What preparation should I expect my salespeople to do before picking up the phone or meeting with a customer?

Most of the time salespeople do the ‘typical’ prep such as considering the situation, doing some research, or reviewing notes on the customer such as past sales, problems, internal politics, personal facts, previous calls etc. That is important – but it is not enough. Often, at that point they just charge in or pick up the phone and “see how it goes”. I call this, “showing up and throwing up”. There is another part of pre-call planning that is an absolute must!

One of the most important disciplines and skills I teach is, tactical pre-call planning. This involves consideration of the customer contact person, situation, competitors, etc. and then designing and perfecting the expected interaction. I love that word – “interaction”. The last part of that word is action. And if you want to get action – you must be a master of the interaction! When salespeople make proactive calls, they are on the “offense” and they should prepare their offense!

First, what is the objective for the call? If a salesperson does not know why they are there – the customer doesn’t know why they are there! Sales Professionals must have a purpose or defined reason for every call. If our veterans get in the habit of calling on buddies and just stopping in to say; “got anything for me” or “I just happened to be in the area and thought I would stop by” you will end up with a team of professional visitors. We need professional salespeople!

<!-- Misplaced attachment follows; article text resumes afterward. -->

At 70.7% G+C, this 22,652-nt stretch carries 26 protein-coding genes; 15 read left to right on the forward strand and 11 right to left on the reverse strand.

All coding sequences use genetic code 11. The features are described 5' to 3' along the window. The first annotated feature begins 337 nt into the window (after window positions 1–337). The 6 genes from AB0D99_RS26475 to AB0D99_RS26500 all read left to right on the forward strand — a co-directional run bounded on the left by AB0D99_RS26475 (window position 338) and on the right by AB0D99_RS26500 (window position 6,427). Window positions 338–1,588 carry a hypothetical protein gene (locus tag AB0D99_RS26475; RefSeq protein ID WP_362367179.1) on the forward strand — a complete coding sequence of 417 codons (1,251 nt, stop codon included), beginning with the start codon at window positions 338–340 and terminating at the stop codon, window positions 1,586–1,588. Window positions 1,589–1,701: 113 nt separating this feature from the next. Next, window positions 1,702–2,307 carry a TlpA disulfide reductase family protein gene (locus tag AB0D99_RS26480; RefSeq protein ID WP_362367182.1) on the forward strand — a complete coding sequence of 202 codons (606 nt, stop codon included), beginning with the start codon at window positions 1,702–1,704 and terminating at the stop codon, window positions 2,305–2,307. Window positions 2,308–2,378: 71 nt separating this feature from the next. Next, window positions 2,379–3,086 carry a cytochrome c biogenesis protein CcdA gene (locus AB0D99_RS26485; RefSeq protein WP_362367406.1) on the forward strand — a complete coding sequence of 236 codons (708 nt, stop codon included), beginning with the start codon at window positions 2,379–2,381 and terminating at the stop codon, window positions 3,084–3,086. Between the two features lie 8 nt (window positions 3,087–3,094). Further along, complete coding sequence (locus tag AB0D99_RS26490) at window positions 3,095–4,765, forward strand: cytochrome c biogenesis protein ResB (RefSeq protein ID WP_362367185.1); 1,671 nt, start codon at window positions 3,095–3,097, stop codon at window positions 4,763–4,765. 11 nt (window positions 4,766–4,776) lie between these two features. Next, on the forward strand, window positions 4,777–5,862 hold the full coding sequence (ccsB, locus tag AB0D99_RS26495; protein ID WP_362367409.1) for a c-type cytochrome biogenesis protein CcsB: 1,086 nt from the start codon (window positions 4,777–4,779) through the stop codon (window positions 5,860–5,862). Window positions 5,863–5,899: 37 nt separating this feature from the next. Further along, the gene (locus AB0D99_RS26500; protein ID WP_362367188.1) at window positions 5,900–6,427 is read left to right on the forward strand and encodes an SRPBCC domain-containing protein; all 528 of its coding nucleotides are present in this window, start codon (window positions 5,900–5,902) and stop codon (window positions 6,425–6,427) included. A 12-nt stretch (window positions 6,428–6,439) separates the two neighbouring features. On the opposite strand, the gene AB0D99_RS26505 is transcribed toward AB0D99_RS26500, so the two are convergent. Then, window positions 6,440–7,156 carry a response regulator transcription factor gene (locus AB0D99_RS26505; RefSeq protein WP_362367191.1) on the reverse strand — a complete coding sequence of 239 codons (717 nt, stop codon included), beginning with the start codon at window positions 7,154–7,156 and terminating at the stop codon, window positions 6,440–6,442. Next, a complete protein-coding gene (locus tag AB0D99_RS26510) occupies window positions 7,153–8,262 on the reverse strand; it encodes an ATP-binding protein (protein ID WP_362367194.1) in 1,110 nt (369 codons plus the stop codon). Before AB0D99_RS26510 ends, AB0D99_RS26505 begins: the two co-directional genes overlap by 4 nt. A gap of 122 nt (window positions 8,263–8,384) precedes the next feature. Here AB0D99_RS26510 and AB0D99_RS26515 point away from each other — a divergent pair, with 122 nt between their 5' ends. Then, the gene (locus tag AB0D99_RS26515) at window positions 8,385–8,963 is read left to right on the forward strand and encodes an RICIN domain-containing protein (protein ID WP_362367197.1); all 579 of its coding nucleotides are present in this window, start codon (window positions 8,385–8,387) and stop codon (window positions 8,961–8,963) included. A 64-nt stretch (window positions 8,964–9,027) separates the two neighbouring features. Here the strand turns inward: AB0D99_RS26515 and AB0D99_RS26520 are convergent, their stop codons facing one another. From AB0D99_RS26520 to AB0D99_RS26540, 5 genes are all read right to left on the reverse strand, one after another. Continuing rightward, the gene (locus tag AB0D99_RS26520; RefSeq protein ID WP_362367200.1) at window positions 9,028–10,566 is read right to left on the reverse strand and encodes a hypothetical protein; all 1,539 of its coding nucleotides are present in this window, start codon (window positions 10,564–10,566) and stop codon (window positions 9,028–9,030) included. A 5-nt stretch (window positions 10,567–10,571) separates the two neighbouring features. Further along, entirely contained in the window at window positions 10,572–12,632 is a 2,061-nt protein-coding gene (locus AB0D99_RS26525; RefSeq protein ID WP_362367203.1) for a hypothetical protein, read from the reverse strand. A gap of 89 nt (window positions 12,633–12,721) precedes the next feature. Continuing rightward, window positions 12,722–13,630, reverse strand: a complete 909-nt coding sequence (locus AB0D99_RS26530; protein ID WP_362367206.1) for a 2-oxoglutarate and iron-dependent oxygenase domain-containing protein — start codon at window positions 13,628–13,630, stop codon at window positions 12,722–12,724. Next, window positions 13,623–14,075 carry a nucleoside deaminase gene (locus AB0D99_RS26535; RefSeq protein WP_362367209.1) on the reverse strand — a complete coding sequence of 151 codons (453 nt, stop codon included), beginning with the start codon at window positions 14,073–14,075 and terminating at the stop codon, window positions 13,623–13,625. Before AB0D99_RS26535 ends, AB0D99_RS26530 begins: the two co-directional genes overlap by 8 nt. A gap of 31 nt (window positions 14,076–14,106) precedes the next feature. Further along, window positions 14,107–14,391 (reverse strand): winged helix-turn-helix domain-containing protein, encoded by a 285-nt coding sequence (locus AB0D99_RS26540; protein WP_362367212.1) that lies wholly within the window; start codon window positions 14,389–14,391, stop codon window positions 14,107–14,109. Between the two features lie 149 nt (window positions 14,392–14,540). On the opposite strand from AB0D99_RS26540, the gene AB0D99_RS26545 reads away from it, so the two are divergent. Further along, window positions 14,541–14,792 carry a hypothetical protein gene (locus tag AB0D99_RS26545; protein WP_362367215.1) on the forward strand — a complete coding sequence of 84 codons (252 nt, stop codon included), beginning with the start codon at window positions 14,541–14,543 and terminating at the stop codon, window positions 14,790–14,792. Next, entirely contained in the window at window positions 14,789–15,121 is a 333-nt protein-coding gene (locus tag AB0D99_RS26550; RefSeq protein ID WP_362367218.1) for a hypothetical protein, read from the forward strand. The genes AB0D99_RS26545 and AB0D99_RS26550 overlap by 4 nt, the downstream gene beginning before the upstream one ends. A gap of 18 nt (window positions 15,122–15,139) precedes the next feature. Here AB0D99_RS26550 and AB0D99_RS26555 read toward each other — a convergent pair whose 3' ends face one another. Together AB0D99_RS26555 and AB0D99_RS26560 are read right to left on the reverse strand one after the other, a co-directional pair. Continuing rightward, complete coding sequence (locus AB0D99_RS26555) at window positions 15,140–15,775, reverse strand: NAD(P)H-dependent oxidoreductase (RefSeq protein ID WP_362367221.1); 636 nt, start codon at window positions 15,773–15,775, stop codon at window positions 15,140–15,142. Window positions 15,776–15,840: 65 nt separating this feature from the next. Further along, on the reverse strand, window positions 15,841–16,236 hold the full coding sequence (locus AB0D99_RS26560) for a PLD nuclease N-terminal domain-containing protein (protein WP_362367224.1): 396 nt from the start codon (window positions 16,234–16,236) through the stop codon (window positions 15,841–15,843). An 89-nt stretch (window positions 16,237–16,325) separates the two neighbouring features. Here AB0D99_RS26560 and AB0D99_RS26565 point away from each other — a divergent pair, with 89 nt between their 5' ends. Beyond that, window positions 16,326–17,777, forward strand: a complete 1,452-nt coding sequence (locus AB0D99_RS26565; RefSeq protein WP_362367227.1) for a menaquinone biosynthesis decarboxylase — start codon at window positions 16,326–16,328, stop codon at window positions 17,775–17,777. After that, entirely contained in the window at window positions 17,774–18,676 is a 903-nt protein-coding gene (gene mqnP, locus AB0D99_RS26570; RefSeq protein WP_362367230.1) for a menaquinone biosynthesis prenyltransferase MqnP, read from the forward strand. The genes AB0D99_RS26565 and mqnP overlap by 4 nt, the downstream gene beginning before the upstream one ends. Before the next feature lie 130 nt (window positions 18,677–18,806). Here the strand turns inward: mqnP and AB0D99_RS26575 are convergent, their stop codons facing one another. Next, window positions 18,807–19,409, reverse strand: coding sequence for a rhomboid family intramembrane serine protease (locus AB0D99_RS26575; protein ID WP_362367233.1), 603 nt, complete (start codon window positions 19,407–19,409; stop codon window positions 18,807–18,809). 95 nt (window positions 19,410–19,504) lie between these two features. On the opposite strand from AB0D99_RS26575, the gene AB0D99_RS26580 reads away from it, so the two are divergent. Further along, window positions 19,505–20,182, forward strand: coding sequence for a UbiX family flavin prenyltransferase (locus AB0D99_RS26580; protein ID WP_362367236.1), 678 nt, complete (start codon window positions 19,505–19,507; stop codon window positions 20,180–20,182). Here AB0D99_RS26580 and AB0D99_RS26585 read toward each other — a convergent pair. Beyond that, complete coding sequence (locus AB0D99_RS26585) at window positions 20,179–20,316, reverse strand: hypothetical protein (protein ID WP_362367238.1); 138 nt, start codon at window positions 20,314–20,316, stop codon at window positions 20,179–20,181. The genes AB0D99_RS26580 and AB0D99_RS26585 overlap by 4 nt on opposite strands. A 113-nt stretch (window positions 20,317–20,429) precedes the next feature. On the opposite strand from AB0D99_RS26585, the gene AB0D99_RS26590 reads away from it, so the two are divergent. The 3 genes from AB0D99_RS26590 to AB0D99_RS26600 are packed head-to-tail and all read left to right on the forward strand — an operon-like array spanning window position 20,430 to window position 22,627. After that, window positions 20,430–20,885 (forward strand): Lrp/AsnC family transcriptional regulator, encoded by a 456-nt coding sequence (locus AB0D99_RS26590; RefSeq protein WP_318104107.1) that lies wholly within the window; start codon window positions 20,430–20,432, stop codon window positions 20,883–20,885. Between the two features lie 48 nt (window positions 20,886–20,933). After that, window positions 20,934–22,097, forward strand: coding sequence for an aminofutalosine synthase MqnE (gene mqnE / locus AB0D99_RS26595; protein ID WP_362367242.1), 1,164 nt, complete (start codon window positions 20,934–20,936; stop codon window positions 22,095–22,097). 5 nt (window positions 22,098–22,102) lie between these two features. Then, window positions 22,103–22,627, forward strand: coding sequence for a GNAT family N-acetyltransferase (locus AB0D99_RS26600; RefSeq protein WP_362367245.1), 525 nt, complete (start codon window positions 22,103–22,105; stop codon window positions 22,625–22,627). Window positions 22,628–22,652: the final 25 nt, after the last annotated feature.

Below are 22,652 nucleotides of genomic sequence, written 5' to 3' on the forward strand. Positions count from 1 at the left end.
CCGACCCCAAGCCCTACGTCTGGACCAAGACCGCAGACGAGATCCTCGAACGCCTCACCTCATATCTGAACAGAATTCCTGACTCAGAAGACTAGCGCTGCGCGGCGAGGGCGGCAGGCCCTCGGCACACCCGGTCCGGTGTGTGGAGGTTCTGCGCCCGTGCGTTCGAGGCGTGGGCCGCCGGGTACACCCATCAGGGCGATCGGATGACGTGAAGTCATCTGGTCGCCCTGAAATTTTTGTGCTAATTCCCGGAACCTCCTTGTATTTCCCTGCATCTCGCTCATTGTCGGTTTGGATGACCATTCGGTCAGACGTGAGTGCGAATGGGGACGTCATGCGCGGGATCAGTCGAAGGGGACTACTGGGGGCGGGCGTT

What will salespeople say to start? What questions will they ask and how will they word them for maximum effectiveness? What benefits of product or distributor value will they leverage? What is their action-oriented objective and how will they ask for commitment or action?

The SELL Process Tool

For the last two decades my mission has been to help salespeople pre-call plan using the SELL Process tool. SELL stands for Start, Evaluate, Leverage, Lock: and each of these steps should be prepared in order to maximize every precious customer interaction. My training curriculum teaches this powerful process in great detail and provides a simple, but profound tool as a framework for effective pre-call tactical planning. It’s like learning a proven offense, that with time, empowers sales professionals to execute each uniquely different call brilliantly! Preparation and ongoing practice are essential. You play like you practice—and salespeople just don’t practice enough. I am a firm believer that we should even be doing dry runs and scrimmages before critical calls!

Using the SELL Process framework, my training teaches sales professionals to write out their tactical plan. Yes, write it. Writing makes the message exact. If you don’t write it, you can’t fix it. Tooling out what you will say to Start will keep you from getting “diarrhea of the mouth” and overwhelming the customer with jabber. Writing out the questions you need to ask and perfecting the wording of those open-ended questions helps you be a consultant and increases the chance that you will find out the real needs and situation –and listen! Plus, writing provides some notes for you to follow and indicates to the customer that you cared enough to get ready for this important investment of their time. Writing helps you remember, helps you prioritize, and keeps the meeting on track and in control. Your confidence and improved non-verbals will show!